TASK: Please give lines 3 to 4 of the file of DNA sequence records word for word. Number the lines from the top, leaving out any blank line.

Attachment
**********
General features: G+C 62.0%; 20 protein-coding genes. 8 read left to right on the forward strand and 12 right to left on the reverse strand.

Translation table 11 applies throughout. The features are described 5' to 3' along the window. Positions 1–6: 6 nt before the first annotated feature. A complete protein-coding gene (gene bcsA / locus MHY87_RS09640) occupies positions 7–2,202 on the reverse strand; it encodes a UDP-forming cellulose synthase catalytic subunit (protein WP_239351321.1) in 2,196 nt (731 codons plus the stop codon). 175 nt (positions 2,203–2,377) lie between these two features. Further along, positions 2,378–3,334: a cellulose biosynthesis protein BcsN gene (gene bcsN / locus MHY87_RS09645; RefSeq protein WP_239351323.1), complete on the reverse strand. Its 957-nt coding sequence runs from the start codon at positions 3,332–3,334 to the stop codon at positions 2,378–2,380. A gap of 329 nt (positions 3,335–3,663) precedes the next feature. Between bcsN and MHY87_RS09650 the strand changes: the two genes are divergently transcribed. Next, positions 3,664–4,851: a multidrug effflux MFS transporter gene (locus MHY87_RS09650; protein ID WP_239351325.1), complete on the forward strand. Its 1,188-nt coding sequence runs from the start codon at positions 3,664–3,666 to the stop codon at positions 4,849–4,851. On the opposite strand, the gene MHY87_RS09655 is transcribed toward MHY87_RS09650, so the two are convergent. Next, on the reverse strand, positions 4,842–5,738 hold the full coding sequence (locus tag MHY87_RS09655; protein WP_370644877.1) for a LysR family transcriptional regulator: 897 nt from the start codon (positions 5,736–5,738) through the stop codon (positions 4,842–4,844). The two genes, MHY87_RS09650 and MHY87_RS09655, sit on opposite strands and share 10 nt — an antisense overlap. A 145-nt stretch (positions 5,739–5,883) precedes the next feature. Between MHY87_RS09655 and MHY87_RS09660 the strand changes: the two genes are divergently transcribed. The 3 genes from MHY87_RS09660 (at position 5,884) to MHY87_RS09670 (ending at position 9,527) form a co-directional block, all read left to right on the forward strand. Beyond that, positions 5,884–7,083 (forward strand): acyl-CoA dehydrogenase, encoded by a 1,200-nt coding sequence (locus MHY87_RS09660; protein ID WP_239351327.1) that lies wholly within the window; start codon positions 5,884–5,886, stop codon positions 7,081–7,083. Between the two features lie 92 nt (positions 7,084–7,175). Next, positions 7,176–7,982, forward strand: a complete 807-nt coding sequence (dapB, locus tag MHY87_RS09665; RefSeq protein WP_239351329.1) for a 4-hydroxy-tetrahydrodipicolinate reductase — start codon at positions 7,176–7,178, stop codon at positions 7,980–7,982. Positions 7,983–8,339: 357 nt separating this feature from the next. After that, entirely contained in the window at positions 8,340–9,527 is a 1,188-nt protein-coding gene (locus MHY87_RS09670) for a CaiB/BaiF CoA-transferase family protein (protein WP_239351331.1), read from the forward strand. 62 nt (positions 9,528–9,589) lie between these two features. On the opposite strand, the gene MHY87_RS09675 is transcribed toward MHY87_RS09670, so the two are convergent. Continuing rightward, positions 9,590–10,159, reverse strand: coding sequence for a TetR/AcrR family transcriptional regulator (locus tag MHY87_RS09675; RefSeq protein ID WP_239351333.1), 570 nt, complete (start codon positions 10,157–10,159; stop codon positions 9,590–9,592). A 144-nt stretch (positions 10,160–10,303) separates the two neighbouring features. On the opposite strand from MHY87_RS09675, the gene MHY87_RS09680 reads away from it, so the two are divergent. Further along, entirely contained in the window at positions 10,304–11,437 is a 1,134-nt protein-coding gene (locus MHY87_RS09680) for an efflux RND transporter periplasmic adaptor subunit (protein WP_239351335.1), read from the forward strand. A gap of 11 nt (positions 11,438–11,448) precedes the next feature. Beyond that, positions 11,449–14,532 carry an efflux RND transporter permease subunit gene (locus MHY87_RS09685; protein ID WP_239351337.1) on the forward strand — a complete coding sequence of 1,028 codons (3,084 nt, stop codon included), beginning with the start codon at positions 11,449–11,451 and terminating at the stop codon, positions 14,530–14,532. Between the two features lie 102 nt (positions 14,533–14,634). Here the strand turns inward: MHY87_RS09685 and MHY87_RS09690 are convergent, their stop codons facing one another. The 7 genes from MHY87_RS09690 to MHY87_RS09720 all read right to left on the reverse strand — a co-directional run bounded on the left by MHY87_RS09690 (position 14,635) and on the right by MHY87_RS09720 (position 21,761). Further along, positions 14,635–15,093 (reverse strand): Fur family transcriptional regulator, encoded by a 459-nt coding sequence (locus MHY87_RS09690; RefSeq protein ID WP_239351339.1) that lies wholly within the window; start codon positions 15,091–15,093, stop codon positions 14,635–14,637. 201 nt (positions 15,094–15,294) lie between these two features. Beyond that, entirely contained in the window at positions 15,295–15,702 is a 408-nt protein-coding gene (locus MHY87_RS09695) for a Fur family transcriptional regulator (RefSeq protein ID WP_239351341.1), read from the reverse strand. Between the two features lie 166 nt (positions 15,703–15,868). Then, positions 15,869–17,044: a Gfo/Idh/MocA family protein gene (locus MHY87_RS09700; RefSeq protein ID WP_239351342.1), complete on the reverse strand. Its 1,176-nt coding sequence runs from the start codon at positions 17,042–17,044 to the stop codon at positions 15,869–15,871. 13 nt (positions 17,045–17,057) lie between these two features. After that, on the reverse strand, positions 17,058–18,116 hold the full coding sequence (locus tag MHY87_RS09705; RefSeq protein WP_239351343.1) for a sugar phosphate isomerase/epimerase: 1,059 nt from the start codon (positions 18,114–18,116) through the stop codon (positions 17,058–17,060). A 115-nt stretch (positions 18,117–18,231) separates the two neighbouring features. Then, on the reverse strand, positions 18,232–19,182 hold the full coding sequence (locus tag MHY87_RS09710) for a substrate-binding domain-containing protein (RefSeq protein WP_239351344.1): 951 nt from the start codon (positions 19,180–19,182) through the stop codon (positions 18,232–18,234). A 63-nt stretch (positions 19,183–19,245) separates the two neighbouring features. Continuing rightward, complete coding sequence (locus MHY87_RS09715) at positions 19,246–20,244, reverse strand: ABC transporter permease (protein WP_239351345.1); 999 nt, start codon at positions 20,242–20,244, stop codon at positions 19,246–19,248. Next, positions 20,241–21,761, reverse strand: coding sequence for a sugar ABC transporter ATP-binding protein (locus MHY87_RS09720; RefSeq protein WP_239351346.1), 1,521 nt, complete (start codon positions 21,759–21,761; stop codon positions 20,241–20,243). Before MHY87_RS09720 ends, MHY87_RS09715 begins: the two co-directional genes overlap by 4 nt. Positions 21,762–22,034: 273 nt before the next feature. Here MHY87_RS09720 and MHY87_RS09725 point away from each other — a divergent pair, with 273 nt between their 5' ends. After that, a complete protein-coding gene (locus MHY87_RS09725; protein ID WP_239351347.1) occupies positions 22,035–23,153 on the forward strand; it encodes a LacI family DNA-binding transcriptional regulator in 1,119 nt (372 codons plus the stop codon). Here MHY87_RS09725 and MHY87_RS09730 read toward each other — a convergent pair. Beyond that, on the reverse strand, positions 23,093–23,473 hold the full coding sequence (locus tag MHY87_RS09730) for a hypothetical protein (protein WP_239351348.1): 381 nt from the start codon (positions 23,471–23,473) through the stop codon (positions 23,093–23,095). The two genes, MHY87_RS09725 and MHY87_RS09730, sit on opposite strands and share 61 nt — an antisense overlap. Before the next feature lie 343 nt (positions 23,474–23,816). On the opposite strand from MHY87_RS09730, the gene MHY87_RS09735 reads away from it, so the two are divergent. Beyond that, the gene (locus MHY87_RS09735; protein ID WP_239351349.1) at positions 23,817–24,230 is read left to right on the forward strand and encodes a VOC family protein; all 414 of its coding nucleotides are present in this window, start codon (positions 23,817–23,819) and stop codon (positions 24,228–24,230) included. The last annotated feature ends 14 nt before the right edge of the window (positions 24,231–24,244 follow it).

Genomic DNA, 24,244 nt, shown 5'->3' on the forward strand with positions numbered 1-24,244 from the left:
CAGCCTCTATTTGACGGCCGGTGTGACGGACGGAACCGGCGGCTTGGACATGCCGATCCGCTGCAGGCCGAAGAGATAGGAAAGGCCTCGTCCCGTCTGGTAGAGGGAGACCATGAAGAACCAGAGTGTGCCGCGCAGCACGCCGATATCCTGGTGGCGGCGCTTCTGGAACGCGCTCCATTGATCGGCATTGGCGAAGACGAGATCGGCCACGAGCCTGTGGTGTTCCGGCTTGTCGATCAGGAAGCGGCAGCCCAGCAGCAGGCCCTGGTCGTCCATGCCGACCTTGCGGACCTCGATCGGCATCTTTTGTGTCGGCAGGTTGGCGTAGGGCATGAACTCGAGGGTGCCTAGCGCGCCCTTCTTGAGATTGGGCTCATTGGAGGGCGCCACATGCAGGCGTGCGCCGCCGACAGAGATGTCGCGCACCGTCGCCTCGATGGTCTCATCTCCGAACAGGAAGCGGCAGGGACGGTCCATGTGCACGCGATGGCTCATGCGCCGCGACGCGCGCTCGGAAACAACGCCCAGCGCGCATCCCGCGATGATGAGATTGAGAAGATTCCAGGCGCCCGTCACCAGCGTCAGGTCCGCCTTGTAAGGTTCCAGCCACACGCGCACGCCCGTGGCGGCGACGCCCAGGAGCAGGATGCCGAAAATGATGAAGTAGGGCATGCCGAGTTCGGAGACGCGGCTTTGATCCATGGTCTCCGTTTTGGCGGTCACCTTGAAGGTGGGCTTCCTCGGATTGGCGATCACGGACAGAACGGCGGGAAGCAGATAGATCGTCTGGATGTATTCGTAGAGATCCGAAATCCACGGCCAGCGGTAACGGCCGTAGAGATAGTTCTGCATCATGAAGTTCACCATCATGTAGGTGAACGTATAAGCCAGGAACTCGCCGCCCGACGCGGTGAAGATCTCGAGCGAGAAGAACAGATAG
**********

Genomic DNA, 24,244 nt, shown 5'->3' on the forward strand with positions numbered 1-24,244 from the left:
CAGCCTCTATTTGACGGCCGGTGTGACGGACGGAACCGGCGGCTTGGACATGCCGATCCGCTGCAGGCCGAAGAGATAGGAAAGGCCTCGTCCCGTCTGGTAGAGGGAGACCATGAAGAACCAGAGTGTGCCGCGCAGCACGCCGATATCCTGGTGGCGGCGCTTCTGGAACGCGCTCCATTGATCGGCATTGGCGAAGACGAGATCGGCCACGAGCCTGTGGTGTTCCGGCTTGTCGATCAGGAAGCGGCAGCCCAGCAGCAGGCCCTGGTCGTCCATGCCGACCTTGCGGACCTCGATCGGCATCTTTTGTGTCGGCAGGTTGGCGTAGGGCATGAACTCGAGGGTGCCTAGCGCGCCCTTCTTGAGATTGGGCTCATTGGAGGGCGCCACATGCAGGCGTGCGCCGCCGACAGAGATGTCGCGCACCGTCGCCTCGATGGTCTCATCTCCGAACAGGAAGCGGCAGGGACGGTCCATGTGCACGCGATGGCTCATGCGCCGCGACGCGCGCTCGGAAACAACGCCCAGCGCGCATCCCGCGATGATGAGATTGAGAAGATTCCAGGCGCCCGTCACCAGCGTCAGGTCCGCCTTGTAAGGTTCCAGCCACACGCGCACGCCCGTGGCGGCGACGCCCAGGAGCAGGATGCCGAAAATGATGAAGTAGGGCATGCCGAGTTCGGAGACGCGGCTTTGATCCATGGTCTCCGTTTTGGCGGTCACCTTGAAGGTGGGCTTCCTCGGATTGGCGATCACGGACAGAACGGCGGGAAGCAGATAGATCGTCTGGATGTATTCGTAGAGATCCGAAATCCACGGCCAGCGGTAACGGCCGTAGAGATAGTTCTGCATCATGAAGTTCACCATCATGTAGGTGAACGTATAAGCCAGGAACTCGCCGCCCGACGCGGTGAAGATCTCGAGCGAGAAGAACAGATAG